Art and Religion

I’ve been interested in the relationship between art and religion for a while now. This is not least in part because I grew up in an art-starved religiously conservative environment.

I do think it’s an interesting topic and one that has only recently seemed to gain acceptability in the gallery scene.

Take the recent religious bend of artworld bad boy Damien Hirst. His recent exhibition at Wallspace kicked off a line of references to Christian iconography I was surprised to see him interested in. It also seems to indicate a lowering of the hackles of contemporary art when it comes to addressing religion from anything but a purely sarcastic or condemning perspective – witness Gilbert and George taking on religion last year.

What I like is a growing sense that religion, and Christianity specifically, seems to be finally allowed as a valid discussion in contemporary art. I know it’s not universal, but it seems to be a long time coming. Not that Christians haven’t given the art world something to be angry about in the last 30 years.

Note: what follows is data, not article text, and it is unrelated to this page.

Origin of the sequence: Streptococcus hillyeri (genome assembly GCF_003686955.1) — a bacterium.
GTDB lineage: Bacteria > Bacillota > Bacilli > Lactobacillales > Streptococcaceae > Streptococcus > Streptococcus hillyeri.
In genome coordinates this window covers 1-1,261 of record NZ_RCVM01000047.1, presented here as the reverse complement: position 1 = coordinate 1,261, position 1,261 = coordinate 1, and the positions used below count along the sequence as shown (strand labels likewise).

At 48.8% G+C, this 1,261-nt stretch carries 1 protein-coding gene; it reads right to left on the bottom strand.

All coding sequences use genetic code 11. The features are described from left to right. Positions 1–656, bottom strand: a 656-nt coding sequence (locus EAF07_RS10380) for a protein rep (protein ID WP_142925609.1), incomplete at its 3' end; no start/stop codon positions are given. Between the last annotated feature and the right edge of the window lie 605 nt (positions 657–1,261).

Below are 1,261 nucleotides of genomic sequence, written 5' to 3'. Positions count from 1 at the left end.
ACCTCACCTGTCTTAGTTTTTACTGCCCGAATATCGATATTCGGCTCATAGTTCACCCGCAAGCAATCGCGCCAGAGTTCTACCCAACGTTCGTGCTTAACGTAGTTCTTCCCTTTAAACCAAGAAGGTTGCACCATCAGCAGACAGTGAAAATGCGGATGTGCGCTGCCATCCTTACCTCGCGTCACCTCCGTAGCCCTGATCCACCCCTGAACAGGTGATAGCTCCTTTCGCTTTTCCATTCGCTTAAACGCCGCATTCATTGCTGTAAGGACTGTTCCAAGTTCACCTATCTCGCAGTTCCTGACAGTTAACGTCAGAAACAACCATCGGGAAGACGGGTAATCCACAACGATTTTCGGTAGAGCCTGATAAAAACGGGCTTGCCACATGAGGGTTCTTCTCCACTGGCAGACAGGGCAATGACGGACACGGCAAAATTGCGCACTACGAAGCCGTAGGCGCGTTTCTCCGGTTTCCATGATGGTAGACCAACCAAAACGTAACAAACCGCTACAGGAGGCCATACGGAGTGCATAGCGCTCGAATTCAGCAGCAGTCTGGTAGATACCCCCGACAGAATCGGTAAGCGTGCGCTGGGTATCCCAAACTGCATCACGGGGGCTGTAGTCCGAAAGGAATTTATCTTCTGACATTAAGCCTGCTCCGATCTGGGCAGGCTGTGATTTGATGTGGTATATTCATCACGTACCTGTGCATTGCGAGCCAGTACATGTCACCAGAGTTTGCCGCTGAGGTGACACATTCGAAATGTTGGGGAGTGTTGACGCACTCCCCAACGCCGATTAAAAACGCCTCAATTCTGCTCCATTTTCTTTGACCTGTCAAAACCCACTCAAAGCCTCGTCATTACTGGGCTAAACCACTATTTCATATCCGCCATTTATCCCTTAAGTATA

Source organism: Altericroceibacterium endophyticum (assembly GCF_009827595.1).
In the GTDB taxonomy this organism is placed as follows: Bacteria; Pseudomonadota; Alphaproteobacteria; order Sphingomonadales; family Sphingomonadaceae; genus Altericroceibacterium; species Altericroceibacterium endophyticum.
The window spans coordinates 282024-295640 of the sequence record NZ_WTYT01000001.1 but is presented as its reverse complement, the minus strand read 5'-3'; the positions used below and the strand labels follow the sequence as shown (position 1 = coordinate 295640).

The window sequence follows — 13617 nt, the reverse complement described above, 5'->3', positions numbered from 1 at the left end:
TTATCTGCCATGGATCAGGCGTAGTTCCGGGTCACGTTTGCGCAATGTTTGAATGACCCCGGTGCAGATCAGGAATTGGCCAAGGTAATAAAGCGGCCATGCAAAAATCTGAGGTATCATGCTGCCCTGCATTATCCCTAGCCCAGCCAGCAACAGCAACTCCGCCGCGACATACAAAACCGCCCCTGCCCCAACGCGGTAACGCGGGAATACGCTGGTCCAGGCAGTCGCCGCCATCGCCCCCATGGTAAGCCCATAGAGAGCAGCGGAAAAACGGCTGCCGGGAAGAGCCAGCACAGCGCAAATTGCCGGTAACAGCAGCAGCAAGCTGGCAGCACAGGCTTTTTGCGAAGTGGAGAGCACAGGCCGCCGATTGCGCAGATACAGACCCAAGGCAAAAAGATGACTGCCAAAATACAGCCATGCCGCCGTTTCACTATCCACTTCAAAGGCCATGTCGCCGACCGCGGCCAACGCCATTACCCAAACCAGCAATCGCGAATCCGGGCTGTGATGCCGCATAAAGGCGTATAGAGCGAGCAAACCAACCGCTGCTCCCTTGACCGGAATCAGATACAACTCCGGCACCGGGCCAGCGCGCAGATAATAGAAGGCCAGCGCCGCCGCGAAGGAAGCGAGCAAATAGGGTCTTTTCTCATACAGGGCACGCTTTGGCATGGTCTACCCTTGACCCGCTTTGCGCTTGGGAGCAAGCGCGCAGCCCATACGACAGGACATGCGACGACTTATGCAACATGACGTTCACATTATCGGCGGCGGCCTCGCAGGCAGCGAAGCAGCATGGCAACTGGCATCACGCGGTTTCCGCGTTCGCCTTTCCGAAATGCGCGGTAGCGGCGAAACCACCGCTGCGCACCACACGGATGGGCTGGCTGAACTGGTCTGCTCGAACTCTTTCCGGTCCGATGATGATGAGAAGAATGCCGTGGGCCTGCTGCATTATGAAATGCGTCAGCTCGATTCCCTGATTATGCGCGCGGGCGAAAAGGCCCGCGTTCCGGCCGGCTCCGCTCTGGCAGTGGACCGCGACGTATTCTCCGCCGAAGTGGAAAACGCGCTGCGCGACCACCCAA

I think it was still relatively obscure when Christian Jankowski had this Holy Artwork in the Whitney Biennial back in 2002.

What prompted this post is this conversation from PaintersNYC about a show at Max Protech Gallery called Unfathom. Granted, the blog conversation can be frustrating, but I was intrigued that people didn’t really seem to think much about the religious undertones of the show while the images on the site seemed to really provoke notions of the other or transcendence or Christianity, specifically.

I’m familiar with Christian artists being ghetto-ized and stuck in organizations like CIVA and IAM.  Not that they aren’t helpful or valuable, but it seems to be difficult for them to operate outside of themselves – in the secular art world.  What I’m hoping for is an openness to the conversation surrounding Christianity that can include Christians.  What I’m hoping for are Christians making art good enough to be compelling to people who aren’t looking for “Christian art.”  Maybe I’m just always looking for interesting Christians making art.

So I’m off to see the show first hand. I’ll keep you posted.



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